If you have been reading my website at endlessroaming.com you would be aware that I have been blogging and photographing about my 8-month road trip around the world in 2019. This is the final leg, my 4-week road trip in the North West of the USA. It was now headed into Yellowstone National Park and then would need to work out which direction to head afterwards.
I was up early in the morning and hopped down to the kitchen for all the best a Motel 6 has on offer, unlimited coffee, creamer (which if you are unaware is a somewhat revolting white powder substitute for milk), flapjacks, eggs, and Coco Pops, this was a healthy start to the day. I finished and jacked up on sugar and caffeine I filled up the car with petrol and headed towards Yellowstone National Park. For the unaware there are five entrances to the park, I was coming in from the North East Entrance which is widely regarded at the most scenic of the entrance points. I knew this as it was my second visit to the park, the first being in 2012 when I stayed in Yellowstone for an evening. This time around I wasn’t so fortunate and would be staying at a yet to be determined location.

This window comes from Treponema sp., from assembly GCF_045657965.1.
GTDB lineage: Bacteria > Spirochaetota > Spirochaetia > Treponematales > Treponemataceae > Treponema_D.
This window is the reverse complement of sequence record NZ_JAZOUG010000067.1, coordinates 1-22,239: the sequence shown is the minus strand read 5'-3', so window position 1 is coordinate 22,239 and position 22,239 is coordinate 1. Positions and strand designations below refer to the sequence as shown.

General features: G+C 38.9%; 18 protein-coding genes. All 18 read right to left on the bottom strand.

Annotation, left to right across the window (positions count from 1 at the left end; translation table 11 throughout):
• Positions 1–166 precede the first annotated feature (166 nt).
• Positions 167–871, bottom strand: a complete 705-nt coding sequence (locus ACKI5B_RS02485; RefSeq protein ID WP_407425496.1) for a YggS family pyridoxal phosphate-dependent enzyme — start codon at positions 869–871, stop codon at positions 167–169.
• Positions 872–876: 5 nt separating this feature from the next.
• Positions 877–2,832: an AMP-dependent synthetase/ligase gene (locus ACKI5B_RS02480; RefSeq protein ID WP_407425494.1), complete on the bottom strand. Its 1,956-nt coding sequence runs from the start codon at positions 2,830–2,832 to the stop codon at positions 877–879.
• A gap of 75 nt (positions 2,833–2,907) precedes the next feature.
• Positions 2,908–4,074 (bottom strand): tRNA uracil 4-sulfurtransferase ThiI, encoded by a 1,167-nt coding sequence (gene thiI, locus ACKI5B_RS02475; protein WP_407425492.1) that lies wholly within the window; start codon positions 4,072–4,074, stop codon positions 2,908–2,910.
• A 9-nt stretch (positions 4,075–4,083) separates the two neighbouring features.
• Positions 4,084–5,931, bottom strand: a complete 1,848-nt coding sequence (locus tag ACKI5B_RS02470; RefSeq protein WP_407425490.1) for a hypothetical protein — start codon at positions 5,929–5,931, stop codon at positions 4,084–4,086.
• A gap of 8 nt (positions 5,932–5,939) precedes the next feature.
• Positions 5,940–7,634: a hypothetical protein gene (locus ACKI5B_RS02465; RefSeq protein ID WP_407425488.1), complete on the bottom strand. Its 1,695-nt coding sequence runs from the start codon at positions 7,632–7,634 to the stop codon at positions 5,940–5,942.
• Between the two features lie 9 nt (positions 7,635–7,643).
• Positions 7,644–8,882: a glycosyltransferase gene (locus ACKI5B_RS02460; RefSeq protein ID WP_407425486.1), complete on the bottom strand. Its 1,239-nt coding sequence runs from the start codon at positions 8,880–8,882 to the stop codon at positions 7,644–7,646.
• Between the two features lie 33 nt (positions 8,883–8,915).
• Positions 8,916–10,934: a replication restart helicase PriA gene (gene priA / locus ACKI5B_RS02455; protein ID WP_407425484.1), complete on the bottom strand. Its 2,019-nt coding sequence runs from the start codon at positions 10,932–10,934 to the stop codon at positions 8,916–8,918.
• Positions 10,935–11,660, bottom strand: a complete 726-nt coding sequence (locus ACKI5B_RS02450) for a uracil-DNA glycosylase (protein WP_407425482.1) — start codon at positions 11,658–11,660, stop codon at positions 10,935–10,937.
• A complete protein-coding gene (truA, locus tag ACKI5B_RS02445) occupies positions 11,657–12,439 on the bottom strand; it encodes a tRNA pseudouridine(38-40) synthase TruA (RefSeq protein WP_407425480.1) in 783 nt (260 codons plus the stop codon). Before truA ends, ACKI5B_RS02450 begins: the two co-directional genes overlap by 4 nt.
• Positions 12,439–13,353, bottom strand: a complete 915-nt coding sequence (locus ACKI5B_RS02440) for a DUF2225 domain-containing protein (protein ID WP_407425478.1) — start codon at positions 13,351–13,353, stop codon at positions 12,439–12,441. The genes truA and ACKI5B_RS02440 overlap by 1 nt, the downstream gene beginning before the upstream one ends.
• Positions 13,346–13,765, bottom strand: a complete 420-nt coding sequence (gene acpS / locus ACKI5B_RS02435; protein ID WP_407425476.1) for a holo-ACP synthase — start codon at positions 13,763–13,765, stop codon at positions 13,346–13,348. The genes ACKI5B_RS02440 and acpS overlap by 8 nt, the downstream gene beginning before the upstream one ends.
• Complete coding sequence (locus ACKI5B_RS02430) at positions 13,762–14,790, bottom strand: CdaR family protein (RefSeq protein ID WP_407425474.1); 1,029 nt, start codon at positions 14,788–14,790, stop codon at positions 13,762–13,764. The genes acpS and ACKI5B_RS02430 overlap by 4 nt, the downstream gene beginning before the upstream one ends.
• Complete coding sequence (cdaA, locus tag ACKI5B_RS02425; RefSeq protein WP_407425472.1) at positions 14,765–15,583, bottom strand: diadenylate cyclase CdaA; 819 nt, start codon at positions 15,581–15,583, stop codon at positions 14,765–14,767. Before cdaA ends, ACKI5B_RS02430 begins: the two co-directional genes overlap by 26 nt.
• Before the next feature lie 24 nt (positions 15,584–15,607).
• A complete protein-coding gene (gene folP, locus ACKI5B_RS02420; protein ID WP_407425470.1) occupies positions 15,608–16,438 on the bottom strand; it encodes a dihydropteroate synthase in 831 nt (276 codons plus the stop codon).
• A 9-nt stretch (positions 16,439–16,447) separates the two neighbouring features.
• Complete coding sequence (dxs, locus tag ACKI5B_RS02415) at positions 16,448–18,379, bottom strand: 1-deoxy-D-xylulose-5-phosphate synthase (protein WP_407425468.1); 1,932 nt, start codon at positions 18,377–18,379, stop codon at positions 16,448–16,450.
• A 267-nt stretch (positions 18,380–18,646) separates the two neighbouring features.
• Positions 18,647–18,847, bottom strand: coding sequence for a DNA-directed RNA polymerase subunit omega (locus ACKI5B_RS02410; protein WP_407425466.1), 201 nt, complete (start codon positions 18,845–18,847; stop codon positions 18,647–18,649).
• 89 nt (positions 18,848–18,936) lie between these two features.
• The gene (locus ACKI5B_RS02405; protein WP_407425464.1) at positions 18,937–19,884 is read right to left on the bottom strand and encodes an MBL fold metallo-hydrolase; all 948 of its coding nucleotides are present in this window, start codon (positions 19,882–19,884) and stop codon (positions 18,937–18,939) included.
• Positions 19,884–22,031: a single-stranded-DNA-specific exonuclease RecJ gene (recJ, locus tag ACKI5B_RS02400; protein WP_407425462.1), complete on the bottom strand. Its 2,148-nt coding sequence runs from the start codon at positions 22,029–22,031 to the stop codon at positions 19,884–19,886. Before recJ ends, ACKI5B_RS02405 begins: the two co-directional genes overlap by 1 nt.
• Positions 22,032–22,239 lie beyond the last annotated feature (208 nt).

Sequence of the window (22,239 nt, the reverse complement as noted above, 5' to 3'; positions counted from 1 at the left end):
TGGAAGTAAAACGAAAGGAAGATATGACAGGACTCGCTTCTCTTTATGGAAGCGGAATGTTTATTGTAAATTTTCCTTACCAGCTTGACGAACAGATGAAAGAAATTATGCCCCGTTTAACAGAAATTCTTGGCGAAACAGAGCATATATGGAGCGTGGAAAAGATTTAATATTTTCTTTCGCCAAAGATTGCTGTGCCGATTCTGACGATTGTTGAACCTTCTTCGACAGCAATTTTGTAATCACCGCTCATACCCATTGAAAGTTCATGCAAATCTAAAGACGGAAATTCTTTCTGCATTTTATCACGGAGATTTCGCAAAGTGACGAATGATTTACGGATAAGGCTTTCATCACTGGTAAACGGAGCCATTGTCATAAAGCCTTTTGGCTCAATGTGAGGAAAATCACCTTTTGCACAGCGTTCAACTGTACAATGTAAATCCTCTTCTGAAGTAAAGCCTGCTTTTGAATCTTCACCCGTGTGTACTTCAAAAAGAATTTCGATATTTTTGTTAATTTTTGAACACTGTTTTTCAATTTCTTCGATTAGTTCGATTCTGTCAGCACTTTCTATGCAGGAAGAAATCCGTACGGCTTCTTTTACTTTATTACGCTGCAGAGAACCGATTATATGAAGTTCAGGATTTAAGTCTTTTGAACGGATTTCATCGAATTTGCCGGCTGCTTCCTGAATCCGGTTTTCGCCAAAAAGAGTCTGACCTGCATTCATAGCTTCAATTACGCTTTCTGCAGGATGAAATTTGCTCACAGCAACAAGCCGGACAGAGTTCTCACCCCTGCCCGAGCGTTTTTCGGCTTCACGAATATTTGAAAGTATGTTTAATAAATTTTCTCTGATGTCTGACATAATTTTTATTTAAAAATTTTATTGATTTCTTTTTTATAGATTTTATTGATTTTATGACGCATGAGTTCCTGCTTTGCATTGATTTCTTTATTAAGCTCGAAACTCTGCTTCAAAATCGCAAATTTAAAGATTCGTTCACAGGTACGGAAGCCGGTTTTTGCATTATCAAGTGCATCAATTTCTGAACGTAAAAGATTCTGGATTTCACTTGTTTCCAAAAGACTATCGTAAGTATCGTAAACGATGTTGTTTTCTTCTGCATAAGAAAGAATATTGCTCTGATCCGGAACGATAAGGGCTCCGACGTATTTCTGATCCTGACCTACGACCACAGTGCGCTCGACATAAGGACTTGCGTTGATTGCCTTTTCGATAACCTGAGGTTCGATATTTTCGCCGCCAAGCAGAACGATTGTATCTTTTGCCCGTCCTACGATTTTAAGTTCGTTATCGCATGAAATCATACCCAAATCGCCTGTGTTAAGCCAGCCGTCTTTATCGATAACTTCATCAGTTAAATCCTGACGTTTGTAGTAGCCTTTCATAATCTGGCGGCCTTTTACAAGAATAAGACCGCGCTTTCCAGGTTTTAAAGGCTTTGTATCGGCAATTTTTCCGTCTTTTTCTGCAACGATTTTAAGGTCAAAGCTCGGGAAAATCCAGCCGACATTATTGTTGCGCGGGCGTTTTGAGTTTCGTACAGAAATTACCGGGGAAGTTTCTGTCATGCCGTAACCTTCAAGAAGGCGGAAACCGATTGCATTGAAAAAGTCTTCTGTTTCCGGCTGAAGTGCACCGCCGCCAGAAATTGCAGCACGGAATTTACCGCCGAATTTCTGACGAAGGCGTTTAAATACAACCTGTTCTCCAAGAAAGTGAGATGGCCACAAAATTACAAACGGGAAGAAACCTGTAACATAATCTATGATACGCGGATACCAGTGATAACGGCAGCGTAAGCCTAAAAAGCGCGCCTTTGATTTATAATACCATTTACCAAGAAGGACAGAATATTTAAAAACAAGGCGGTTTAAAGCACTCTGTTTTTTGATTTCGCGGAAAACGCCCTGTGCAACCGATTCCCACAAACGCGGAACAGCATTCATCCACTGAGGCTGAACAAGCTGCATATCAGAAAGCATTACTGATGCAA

The drive into Yellowstone is visually spectacular, first driving through a few small towns along the way where deer were occasionally crossing the road. I then started to ascend the Beartooth Mountain Range, the tallest of these mountains being Granite Peak at nearly 11,000 feet. The Beartooth Highway measures 68 miles in the distance and is regarded as one of the most majestic drives in the USA. There was virtually no traffic, the highway full of sweeping turns etched on the side of these mountains and a seemingly endless amount of stop-off points to take in the views. I crossed over the border from Montana into Wyoming stopping off to look at the mountains, lakes, and wildlife. After 3 hours or so I came to the end of the road at the National Park entry point and using my season pass I purchased at Glacier National Park (see https://endlessroaming.com/2020/01/14/roaming-usa-in-and-around-glacier-national-park-montana/) and drove on into Yellowstone.
I continued driving and when the road I was on intersected with a much more popular Easterly entrance point road the traffic and tourists moving about the area dramatically increase. The traffic slowed down as tourists were crossing road taking snapshots of the wildlife, so I pulled over by the side of the road and joined in. First I saw a large herd of buffalo, and as the day progressed there were dear, horses, moose and lots of birds, also a few wild bears though I could not get up close enough to get a quality photos and walking closer to the bears is considered dangerous apparently.